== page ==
Posts Tagged ‘Accident Insurance’

Is a League Liable for Faulty Sports Equipment?

Concerns regarding older equipment

We received a phone call from a youth lacrosse club coach who was concerned about the use of 20-year-old helmets that haven’t been reconditioned or re-certified. He wanted to know if he could be liable in the event of a head injury to a player since it his responsibility to verify to the referee prior to the game that all equipment is in safe operating condition. He also wanted to know if his General Liability policy would cover any potential lawsuit.

 The short answer is that league administrators and coaches are responsible for the following aspects of equipment safety:
  • Long-range planning for the repair, refurbishment, and replacement of helmets. These decisions need to be made far in advance as they can take time to budget and complete.
  • Confirming helmets meet current National Operating Committee on Standards for Athletic Equipment (NOCSAE) requirements, as well as the requirements of the sports governing body.
  • Helmets should be inspected for defects in post season, pre season, weekly, and prior to any game or practice.
  • Maintaining repairing, and conditioning equipment on a regular basis.
  • Reconditioning to “like new” basis of safety equipment such as helmets should be performed by a reputable reconditioning business as opposed to an on staff trainer. NOCSAE may require re-certification.
  • Replacing helmets on a periodic basis per manufacturers recommendations.
  • Record keeping for documentation purposes on all of the above.Lacrosse equipment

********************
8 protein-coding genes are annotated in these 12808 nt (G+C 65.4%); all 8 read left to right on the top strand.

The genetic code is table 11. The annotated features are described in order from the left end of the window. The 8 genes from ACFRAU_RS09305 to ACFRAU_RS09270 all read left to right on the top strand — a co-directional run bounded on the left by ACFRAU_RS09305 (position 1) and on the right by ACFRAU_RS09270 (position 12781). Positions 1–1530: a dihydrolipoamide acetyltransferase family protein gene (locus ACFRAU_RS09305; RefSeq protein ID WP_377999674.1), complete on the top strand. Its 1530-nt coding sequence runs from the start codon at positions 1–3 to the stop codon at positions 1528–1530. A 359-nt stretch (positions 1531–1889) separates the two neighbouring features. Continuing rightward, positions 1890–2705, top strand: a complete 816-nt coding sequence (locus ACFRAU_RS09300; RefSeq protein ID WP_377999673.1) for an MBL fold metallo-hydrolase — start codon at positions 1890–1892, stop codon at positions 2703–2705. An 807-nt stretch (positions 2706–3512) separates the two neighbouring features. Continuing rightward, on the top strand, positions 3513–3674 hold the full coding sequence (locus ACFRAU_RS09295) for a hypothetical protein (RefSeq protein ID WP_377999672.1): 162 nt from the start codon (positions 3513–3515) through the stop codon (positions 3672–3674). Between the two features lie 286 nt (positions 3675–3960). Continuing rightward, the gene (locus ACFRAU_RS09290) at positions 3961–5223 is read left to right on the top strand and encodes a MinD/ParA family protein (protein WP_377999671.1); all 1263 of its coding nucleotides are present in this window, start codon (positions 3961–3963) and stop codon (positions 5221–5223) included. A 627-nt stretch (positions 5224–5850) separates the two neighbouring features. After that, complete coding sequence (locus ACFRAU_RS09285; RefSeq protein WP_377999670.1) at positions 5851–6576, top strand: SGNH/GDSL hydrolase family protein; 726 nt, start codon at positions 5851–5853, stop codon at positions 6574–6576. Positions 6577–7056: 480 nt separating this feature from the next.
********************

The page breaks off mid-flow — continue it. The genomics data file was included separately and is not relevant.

There is no doubt that many of the above outlined principles may have been violated and the coach is justified in his concerns about liability.
General Liability policies generally don’t have an exclusion for lawsuits arising from of injuries due to failure to follow proper equipment safety protocol as outlined above. Therefore, coverage is likely to exist under most policies. However, a minority of policies may have a punitive damages exclusion. Willful disregard of known safety protocol could result in punitive damages. In addition, any litigation, even if covered by General Liability insurance, results in a black eye for the program and pretrial discovery and litigation is an emotional drain on league administrators and coaches.
For a more detailed resource on Equipment Safety, see our Risk Management Program for Sports Organizations

Swim Club Tragedy

Freak accident highlights need for Accident and General Liability Insurance

An accident can happen anywhere at any time. Recently, 11-year-old Lauren Cecil of North Carolina was electrocuted when an electric surge from a downed power line passed through the pool in which she and two teammates were practicing.

The swim club president witnessed the wire fall and land in a parking lot. When she heard a “popping” noise and saw a puff of smoke, she sent lifeguards to stand guard around the pool and encourage swimmers to exit.  While Cecil’s teammates were able to safely jump out of the pool, she attempted to leave using a ladder. Unfortunately, the metal ladder served as a conductor that sent a shock through her body.

Lifeguards were unable to retrieve her from the pool immediately because the water continued to transmit electric shocks. They eventually used a body board and kickboard to remove Cecil from the pool and begin CPR. Their attempts to resuscitate her were unsuccessful and she was later pronounced dead at a local hospital.

In the insurance industry, we are in the business of expecting the unexpected. Crazy things happen every day. Tragedies such as the one that befell Lauren Cecil are not unheard of, so it is important to protect your swim club or fitness facility in the event of an accident. General Liability and Accident insurance are the best forms of protection for ensuring that your organization and its administrators, staff, and participants do not suffer a serious financial loss as the result of unforeseen circumstances.

Source: 11-year-old North Carolina Girl Electrocuted While Swimming in Pool

Parties settle wrongful death lawsuit

No acknowledgement of liability in death of Kentucky high school football player